Writing a compelling brief for designers is crucial in producing work efficiently and of a high standard. Briefs should be free from ambiguity - except where it has been agreed and worked through at some point. Being transparent with a brief also helps with budgeting and revision requirements.
All these things are essential in making sure you don’t waste time or money, and it will keep your designers happy. You need the skills of an essay writer and the eye of a designer for a proper task. Here’s the breakdown of how to write a brief.
A good design brief will generate exciting and pertinent results. Sometimes known as task design, a brief or task is the project your studio will work on for the foreseeable. It could be a rebrand of a company, an advertising campaign, or a film set. Design is everywhere, and most of them came from a brief of some kind.
A brief isn’t just for designers; it is for everyone in the process. While designers will be the ones working from the brief, creating the brief draws in feedback and ideas from all stakeholders.
The client will provide the outline of what they want, this could look very detailed, or they may wish to pick your collective brains for ideas. This short document will outline a creative project strategy that could incorporate anywhere from one to one hundred designers and creatives.
Before throwing down some words and pictures on paper and handing it to your team, you need to communicate with your client and gather some information. The key ingredients in a design brief example look like this:
Ask your client for a description of their company. Not something they'd pitch to an investor, but something they'd say at a party or while chatting with a friend. Gain insight into the company and their beliefs; note these down and add them to a document or mood board.
Many design briefs focus on an external change in a company's look and feel. Essentially most aspects of a company are like this unless you’re doing something purely for the staff, like a new facility. Even then, the innards of the company will reflect the outer sides, and vice-versa. Understanding the customer base or the new target customer is a priority for design studios.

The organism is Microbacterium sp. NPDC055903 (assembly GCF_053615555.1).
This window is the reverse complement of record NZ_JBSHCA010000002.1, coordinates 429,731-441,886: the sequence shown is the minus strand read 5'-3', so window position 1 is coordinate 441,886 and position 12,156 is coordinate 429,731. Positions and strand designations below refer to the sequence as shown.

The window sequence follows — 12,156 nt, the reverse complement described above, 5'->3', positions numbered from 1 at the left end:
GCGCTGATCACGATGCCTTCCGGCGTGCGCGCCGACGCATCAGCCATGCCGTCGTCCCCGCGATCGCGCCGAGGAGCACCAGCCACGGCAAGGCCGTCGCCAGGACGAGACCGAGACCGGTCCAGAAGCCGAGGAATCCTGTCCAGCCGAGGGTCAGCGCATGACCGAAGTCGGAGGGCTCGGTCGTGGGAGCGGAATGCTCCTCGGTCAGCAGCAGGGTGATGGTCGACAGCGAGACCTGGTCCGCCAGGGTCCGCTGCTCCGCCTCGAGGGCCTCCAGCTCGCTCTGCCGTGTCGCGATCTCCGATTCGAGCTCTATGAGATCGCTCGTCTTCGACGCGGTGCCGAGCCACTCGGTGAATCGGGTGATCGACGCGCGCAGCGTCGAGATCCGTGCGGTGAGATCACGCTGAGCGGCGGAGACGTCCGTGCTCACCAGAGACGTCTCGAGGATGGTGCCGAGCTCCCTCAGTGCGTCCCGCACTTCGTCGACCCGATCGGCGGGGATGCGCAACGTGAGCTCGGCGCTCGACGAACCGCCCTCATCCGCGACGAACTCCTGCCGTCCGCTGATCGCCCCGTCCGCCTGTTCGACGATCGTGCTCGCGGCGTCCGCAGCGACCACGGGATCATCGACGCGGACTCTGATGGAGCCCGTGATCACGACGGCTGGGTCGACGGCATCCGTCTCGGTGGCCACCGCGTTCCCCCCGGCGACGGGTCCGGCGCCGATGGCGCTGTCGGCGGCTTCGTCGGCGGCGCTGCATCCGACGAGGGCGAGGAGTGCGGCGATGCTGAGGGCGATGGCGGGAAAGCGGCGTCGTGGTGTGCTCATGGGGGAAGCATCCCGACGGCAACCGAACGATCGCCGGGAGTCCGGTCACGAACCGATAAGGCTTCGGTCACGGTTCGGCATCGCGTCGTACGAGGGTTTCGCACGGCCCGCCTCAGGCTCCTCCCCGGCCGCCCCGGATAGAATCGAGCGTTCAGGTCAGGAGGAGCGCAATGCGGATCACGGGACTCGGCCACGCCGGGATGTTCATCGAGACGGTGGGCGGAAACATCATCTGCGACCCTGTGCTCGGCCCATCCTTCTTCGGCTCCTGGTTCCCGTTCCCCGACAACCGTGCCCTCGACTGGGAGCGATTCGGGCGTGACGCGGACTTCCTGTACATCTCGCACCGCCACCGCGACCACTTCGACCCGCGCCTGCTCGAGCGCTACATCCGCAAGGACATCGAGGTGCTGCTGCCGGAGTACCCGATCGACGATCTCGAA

After you’ve gathered the pieces of information mentioned above, start thinking about tone. Ask about color, what do they like, what do their competition use? It’s also imperative to ask what they don’t like. Setting out the boundaries of taste is crucial - otherwise, your designers could head in completely the wrong direction.
Some design studios also incorporate sales and analytics teams. If this is the case, you'll want a series of performance indicators. These could be new followers, a more extensive reach on social media, or something like sales. Perhaps a focus group could approve of your newly designed look, or maybe you just need to please the CEO.
Success comes in many forms, so while it isn't essential or even possible to grade visual design work, there are ways to ensure you've delivered it. The brief could also include a deadline for a de-brief from your client.
It is here that the budget comes in. Make sure you are clear about the pricing of work and how revisions get done. Keeping in contact with your client is vital during design, but don't overwhelm them. Being too communicative can create a micromanaging atmosphere - remember that you're the studio, not the client. Their input is vital at the start, but at some point, the brief gets set in stone. Then the ball is in your court. They'll have to wait for the results.
Revisions can cause friction. The brief should clearly set out the process of approving certain aspects, like the typeface and the main colors. Other fixes can receive grades from your studio.
Once the parameters have been set, through the process of meetings described above, you need to produce the document itself.
Trawl those notes, put into clear sentences the aims, the objectives, and the deliverables. Include all relevant information your client has given you; this could be a link to a file-sharing platform that contains media kits, folders of past work, examples, and mood boards.
Make sure that any contact information gets a space in the file-sharing folder too.
As a design studio, you should have an eye for design already. Setting out the brief in a way that is readable and easily scannable is essential. Don't go for a wall of text. Use bullet points and clear descending headings to show the importance of various sections.
A brief that fails will have you tearing your hair out. Designers will work at cross-purposes with one another, and your client will receive the antithesis of what they wanted. That's the worst-case scenario.
A more moderate form of failure will express itself in some constant feeling of stress or tension. It can happen when designers refer to the brief and find they're not getting all the information. What was the policy on white space on the homepage? Did they specify the font in advance, or was that meant to be done on the studio's end?
Ensuring your brief doesn't cause more hassle than dazzle is simple if you plan correctly and look after all the details in the set up before execution.
Until next time, Be creative! - Pix'sTory made by James Baxter
James Baxter is professional writer and blogger, who loves sharing his experience and knowledge with readers. He is especially interested in marketing, blogging and IT. James is always happy to visit different places and meet new people there.